The rat race started right from the beginning. My 8-year-old goes to school with me every morning; I teach in the building where she attends school. As we enter the van, she grabs her head with both hands and says, “Oh, no, Mom, I forgot that I needed orange juice for class today.” Okay, so not that big of a deal, except we have 15 mins. to now stop for O.J. and get to work/school. School is about 10 minutes away. So, off to Turkey Hill we go. We both rush into the store; others around probably wondered what in the world we were doing. We grab the O.J., wait in line, pay, and then dash to the car. We arrive at school/work about two minutes late–not that bad.
Then, the fun begins. I teach media science, computer lab, and reading, so my days are crazy to begin with, but at holiday times–as we all know–everything intensifies. So, I teach my morning reading classes; all is fine. Then comes the rest of the day. My 3rd graders must research animals; 4th grade ecosystems, and 5th grade Revoutionary War Figures. We just implemented a new computer program for gathering research–super easy for adults, not so much for students. I’m not quite sure what has happened in society, but our children today cannot and will not think for themselves. I have 37 minutes to teach research skills and then attempt to have students put them to use.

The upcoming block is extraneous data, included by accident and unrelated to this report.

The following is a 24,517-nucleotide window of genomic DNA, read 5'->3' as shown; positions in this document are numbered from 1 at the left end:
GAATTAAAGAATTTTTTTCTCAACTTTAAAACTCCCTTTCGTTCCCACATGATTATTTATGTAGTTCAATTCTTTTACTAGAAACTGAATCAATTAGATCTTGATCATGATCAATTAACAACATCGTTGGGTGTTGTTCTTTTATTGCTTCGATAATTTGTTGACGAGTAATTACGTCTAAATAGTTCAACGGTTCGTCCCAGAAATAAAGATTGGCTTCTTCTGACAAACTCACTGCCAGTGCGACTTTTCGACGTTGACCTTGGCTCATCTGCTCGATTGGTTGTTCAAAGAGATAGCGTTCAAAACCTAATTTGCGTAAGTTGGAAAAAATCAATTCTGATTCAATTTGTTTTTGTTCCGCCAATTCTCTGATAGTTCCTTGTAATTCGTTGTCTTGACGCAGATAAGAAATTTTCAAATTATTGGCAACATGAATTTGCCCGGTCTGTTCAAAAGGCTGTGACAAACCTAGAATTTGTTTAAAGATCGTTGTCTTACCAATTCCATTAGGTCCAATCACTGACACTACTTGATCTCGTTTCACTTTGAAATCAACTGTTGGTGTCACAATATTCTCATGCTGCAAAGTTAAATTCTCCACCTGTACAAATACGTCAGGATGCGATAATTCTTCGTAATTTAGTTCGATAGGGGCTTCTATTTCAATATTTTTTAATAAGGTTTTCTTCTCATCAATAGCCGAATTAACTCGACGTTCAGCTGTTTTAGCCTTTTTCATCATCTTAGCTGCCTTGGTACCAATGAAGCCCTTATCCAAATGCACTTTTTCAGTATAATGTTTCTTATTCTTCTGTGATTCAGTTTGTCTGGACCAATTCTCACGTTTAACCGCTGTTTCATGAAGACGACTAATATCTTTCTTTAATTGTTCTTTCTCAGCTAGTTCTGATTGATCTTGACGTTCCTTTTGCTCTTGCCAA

Needless to say, by the end of the day, I am as frazzled as can be; no anxiety meds in the world could calm me. I had a tough enough time teaching research to my 9th graders when I taught high school. Now, with state standardized tests, we have had to move such skills into the primary grades. I remember when library was fun–during my own childhood library days. We went to the library, gathered on a circular rug, listened to the librarian read us a story, and then checked out our own books. Now, in 37 minutes, I am expected to teach lessons of all sorts and have students check out books. Most of my classes consist of at least 24 students. So, every day for me is just hectic. Twenty-four students all need me at exactly the same time. I love the kids, but after a day like this, I am finished.
Anyway, on my way home from work, my daughter discovers she has forgotten a piece she needs for her homework. Back to school/work we go. Home again, home again. Supper needs to be made, and both girls must prepare for their different directions. The older one is filming a school concert; the younger one has swim practice. So, divide and conquer for myself and the husband. Meanwhile, I catch a quick article in between activities that Megan Fox has to hire a night nurse; she doesn’t know how “people” hand parenting! I think by “people,” she means us ordinary folk. It’s called juggling. It really miffs me when celebs act as though their lives are SO tough. Anyway, off my rant.
I successfully made it through my day without using my credit card, so GO me. Tomorrow at school is wear green day, so while my daughter is at swim practice, I need to run to Wal-Mart. Oh, I have the perfect green Grinch t-shirt, but my 8-year-old thinks it would look much cuter on her! So, I will sacrifice for her and attempt to find something else for myself.
Welcome to the world of a real and normal mom, one who cannot afford to hire a nurse, nanny, dietician, or any other form of outside help. We are superwomen!